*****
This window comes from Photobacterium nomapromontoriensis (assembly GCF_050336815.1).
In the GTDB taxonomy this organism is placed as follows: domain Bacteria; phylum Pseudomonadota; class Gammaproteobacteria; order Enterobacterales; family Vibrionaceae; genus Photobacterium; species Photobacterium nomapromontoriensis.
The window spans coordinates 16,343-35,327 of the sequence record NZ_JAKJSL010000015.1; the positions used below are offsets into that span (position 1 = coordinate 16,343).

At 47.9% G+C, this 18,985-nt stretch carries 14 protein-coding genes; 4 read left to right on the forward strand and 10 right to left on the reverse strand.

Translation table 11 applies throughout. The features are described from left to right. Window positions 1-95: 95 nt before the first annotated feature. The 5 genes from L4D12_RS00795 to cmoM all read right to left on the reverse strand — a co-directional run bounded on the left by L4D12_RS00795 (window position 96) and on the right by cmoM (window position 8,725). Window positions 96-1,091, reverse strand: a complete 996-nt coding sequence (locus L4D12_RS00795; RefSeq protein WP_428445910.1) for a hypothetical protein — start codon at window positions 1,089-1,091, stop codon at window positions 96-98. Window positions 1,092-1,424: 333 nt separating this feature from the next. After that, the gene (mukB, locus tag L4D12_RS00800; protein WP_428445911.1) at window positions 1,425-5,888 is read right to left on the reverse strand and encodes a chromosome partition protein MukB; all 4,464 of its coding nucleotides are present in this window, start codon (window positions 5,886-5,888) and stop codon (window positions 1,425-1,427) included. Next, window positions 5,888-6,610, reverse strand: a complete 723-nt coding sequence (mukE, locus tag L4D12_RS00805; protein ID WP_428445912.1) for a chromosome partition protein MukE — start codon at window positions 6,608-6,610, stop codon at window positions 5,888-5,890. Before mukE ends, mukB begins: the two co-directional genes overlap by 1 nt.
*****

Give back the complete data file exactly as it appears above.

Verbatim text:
This window comes from Photobacterium nomapromontoriensis (assembly GCF_050336815.1).
In the GTDB taxonomy this organism is placed as follows: domain Bacteria; phylum Pseudomonadota; class Gammaproteobacteria; order Enterobacterales; family Vibrionaceae; genus Photobacterium; species Photobacterium nomapromontoriensis.
The window spans coordinates 16,343-35,327 of the sequence record NZ_JAKJSL010000015.1; the positions used below are offsets into that span (position 1 = coordinate 16,343).

At 47.9% G+C, this 18,985-nt stretch carries 14 protein-coding genes; 4 read left to right on the forward strand and 10 right to left on the reverse strand.

Translation table 11 applies throughout. The features are described from left to right. Window positions 1-95: 95 nt before the first annotated feature. The 5 genes from L4D12_RS00795 to cmoM all read right to left on the reverse strand — a co-directional run bounded on the left by L4D12_RS00795 (window position 96) and on the right by cmoM (window position 8,725). Window positions 96-1,091, reverse strand: a complete 996-nt coding sequence (locus L4D12_RS00795; RefSeq protein WP_428445910.1) for a hypothetical protein — start codon at window positions 1,089-1,091, stop codon at window positions 96-98. Window positions 1,092-1,424: 333 nt separating this feature from the next. After that, the gene (mukB, locus tag L4D12_RS00800; protein WP_428445911.1) at window positions 1,425-5,888 is read right to left on the reverse strand and encodes a chromosome partition protein MukB; all 4,464 of its coding nucleotides are present in this window, start codon (window positions 5,886-5,888) and stop codon (window positions 1,425-1,427) included. Next, window positions 5,888-6,610, reverse strand: a complete 723-nt coding sequence (mukE, locus tag L4D12_RS00805; protein ID WP_428445912.1) for a chromosome partition protein MukE — start codon at window positions 6,608-6,610, stop codon at window positions 5,888-5,890. Before mukE ends, mukB begins: the two co-directional genes overlap by 1 nt.